From May 6th through the 16th 2010, the Mapping Festival will take place in Geneva, Switzerland, in differents venues: Bâtiment d'art contemporain, Théâtre du Grütli, Théâtre de la Parfumerie, Zoo & Spoutnik / Usine and Uptown Geneva.
You have many ideas and projects, the call for entries is now open, so we are counting on you to be there and spice up the Mapping Festival menu!
This year again, the festival will promote the mix of disciplines, and you will be able to apply for the following categories:
Apply online at the Mapping festival website.
Make Art is a key event for the FLOSS (Free/Livre/Open Source Software) community. Started in 2006 by GOTO10 collective, it takes place every year in Poitiers, France. Its name refers to the UNIX make utility, a build tool that allows programmer to build source code into a version of a program. The geeky metaphor should be clear enough to understand the aim of this international festival dedicated to "free software artist, open hardware hackers and command-line fetishists".
From 8th to 13th December the city of Poitiers will host a rich schedule of workshops, presentations, performances and exhibitions focusing on the theme of "forking": copying a source, modifying it, improving it or turning it upside down to create a completely new concept. Nowadays the closed industry of books, softwares, hardwares and cultural contents made us rejecting the practice of copying one's work since it can harm the infamous exclusive, commercial rights of its author. The only practical result of this subtle process is a lethargic population waiting to be fed with measured, selected tiny pills of knowledge. Open source practice tries to improve self-determination through the free sharing of information, a human right we lost around 30 years ago when the first software patents were born.
Fore more info see the Make Art 2009 program.
[Kris Brandhagen performing Ringmaster, Lancaster Room / November 2009]
Holophon.ca - call for mult-channel audio work
This call is for sonic art explorations of literal or fantastic interpretations of acoustic space, utilizing spatial production innovations and the relationship between space, time and physical energy. For an upcoming multidisciplinary concert event in March, holophon.ca is looking for multi-channel sonic compositions in any genre. In particular, we are looking for works that trouble the definitions of space and place through multi-channel audio methods (ranging from four to eight channels). All accepted submissions will be presented through an eight-channel octophonic (equal-spaced, lateral plane ring) speaker system. Honorariums will be paid.
For more details, please visit http://www.holophon.ca/submissions.html
Submissions must be received by February 1st, 2010
Definitely a show I'm keeping tabs on - I'd love to track down a copy of the catalogue.
[Tristan Perich / Eighteen Linear Constructions, installation view / 2009]
Along the Twentieth Century, music has often been the driving force behind crucial innovations in visual arts, and the starting point for many artists. Without forgetting the role played by music in the development of abstract art, it was mainly during the Sixties that music provided a fertile ground for new approaches, new theories, new art forms, new aesthetics. John Cage was a musician working with artists and engineers. The very first performance (the Untitled Event at Black Mountain College in 1952) was a musical event, such as many Fluxus events during the Sixties. Furthermore, Fluxus adopted music notation for its peculiar “scores”. It was thinking to music that Umberto Eco first introduced the concept of “opera aperta”. And at the very beginning of Video Art lies the manipulation of the electronic signal, first experimented by Nam June Paik in music.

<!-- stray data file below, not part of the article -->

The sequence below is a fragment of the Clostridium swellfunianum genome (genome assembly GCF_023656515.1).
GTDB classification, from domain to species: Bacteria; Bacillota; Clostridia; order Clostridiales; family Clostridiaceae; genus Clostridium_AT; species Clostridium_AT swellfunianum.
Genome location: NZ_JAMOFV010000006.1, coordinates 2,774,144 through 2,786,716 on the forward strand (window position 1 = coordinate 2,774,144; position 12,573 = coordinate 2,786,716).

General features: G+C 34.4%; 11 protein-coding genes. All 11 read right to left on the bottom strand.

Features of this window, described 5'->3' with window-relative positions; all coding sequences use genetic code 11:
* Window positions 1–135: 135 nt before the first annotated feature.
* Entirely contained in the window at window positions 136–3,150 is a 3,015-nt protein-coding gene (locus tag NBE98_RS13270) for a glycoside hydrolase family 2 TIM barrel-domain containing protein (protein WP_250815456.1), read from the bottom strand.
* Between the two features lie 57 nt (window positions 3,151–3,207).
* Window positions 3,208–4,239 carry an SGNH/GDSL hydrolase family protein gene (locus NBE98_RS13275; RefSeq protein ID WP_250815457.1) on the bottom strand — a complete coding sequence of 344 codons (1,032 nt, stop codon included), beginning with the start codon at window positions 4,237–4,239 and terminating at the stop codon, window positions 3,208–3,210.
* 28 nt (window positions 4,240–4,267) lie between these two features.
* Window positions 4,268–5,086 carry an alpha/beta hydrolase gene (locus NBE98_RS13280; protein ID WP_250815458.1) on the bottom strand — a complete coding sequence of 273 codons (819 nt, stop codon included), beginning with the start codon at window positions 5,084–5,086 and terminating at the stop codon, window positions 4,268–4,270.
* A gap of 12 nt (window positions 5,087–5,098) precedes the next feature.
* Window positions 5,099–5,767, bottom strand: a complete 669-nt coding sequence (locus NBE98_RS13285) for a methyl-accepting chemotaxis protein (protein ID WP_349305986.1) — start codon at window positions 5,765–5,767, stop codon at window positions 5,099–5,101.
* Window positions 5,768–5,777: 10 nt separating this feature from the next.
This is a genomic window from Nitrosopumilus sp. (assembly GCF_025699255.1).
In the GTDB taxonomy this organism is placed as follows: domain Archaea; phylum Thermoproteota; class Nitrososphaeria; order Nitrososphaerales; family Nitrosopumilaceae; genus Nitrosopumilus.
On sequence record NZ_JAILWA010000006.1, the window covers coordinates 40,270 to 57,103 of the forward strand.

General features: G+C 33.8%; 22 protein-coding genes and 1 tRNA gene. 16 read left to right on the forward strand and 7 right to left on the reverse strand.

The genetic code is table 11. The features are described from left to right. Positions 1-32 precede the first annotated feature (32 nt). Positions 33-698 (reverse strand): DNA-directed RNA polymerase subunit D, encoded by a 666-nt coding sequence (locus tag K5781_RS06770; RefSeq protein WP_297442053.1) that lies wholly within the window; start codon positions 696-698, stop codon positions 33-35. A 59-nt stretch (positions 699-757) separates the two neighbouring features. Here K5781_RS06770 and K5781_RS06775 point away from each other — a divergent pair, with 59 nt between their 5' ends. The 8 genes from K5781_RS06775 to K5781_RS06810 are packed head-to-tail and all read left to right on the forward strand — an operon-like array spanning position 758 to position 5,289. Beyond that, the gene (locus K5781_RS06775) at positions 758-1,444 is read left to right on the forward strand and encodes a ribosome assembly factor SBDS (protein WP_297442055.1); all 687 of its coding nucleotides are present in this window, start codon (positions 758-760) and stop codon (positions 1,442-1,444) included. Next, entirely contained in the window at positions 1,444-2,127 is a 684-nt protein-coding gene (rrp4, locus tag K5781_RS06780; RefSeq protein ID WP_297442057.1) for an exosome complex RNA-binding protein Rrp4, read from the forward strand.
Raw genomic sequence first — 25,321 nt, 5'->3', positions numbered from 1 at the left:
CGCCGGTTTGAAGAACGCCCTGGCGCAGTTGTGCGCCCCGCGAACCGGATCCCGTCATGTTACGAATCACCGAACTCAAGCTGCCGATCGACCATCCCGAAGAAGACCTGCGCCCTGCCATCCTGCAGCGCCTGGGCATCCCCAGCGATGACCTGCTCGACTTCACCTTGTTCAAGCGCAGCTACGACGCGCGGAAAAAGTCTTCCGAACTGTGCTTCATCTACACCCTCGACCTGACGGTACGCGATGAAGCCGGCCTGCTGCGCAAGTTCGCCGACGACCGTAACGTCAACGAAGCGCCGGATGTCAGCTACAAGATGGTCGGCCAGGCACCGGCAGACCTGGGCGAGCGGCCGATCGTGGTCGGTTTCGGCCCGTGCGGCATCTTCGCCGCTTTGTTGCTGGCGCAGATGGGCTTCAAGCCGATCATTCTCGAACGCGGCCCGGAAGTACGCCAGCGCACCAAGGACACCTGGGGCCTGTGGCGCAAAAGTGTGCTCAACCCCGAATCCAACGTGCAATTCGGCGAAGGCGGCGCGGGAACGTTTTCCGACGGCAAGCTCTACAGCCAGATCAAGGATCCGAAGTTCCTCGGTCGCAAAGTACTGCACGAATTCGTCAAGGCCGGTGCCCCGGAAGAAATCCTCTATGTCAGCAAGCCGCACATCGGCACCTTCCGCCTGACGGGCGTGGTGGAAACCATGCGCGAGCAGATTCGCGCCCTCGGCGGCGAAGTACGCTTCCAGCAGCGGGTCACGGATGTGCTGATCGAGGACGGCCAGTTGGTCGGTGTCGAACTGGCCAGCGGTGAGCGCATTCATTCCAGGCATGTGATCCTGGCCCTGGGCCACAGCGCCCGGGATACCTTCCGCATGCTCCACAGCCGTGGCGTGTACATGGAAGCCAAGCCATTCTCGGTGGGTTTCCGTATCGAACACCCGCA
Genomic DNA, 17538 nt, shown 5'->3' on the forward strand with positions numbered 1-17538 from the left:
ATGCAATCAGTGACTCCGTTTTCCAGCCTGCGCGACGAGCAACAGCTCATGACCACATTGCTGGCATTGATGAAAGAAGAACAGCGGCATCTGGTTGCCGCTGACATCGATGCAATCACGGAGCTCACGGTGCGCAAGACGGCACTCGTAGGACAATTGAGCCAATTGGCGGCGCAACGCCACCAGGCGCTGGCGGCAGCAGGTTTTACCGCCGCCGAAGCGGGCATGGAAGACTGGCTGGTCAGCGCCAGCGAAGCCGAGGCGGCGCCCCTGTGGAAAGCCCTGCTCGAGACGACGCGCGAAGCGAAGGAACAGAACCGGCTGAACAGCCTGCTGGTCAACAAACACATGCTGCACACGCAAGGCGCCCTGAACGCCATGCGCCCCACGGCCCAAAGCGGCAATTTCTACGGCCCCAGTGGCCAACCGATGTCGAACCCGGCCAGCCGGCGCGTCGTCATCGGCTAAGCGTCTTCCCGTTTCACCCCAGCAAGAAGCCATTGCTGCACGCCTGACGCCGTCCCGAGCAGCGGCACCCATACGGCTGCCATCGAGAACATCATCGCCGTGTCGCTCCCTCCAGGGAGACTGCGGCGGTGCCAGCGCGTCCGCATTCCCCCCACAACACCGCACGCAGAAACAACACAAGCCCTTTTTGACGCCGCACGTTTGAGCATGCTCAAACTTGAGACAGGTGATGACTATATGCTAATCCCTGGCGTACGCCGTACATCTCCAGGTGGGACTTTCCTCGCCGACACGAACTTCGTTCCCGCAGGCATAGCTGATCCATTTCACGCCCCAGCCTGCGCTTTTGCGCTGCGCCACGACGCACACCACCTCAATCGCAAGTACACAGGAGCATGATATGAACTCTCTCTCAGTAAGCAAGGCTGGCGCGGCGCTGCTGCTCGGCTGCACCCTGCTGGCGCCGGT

PLAYLIST is an exhibition that wants to explore the role played by music in the adoption and manipulation, since the mid Nineties, of obsolete, digital as well as analogue, technologies: vinyls, old computers, game platforms and alikes. It's our feeling, on the one hand, that electronic music culture has been of great importance for the development of low-tech, home-based media art; and, on the other hand, that – such as for the early Video Art – the manipulation of the digital stream is mainly grounded in musical research. The core of PLAYLIST will be the exploration of the “8bit movement”, spread out from the manipulation of obsolete game technologies in order to create new instruments to play music. The show will demonstrate that the retrogaming phenomenon in visual arts can be considered an outfit of a pretty musical phenomenon, that in a bunch of years spread out all over the world through festivals and clubs, occasionally influencing mainstream musicians; and that visual and musical research progressed on parallel paths, in the quest for lo-res sounds and aesthetics, synthetic colors and notes. For the first time, retro-gaming will be explored through the lens of musical production and distribution, displaying not only tracks, but instruments, tools, softwares and hardwares, skins and graphics, but also discographies, platforms and communities. Thus, PLAYLIST will serve as a starting point for an archive / collection of materials produced by artists and musicians, and as a relational context where visitors can practice with tools produced by artists, and take part in workshops, lectures, improvised performances.
Furthermore, PLAYLIST will try to provide a context for this kind of research, not necessarily game related, selecting seminal projects and artists that helped forging the conceptual frame in which retro-gaming took place.
Participating Artists: Paul B. Davis (UK), Jeff Donaldson / NoteNdo (DE), Dragan Espenschied (DE), Gino Esposto / Micromusic.net (CH), Gijs Gieskes (NL), André Gonçalves (PT), Mike Johnston / Mike in Mono (UK), Joey Mariano / Animal Style (US), Raquel Meyers (SP), Mikro Orchestra (PL), Don Miller / No-carrier (US), Jeremiah Johnson / Nullsleep (US), Tristan Perich (US), Rabato (SP), Gebhard Sengmüller (AT), Alexei Shulgin (RU), Paul Slocum (USA), Tonylight (IT), VjVISUALOOP (IT).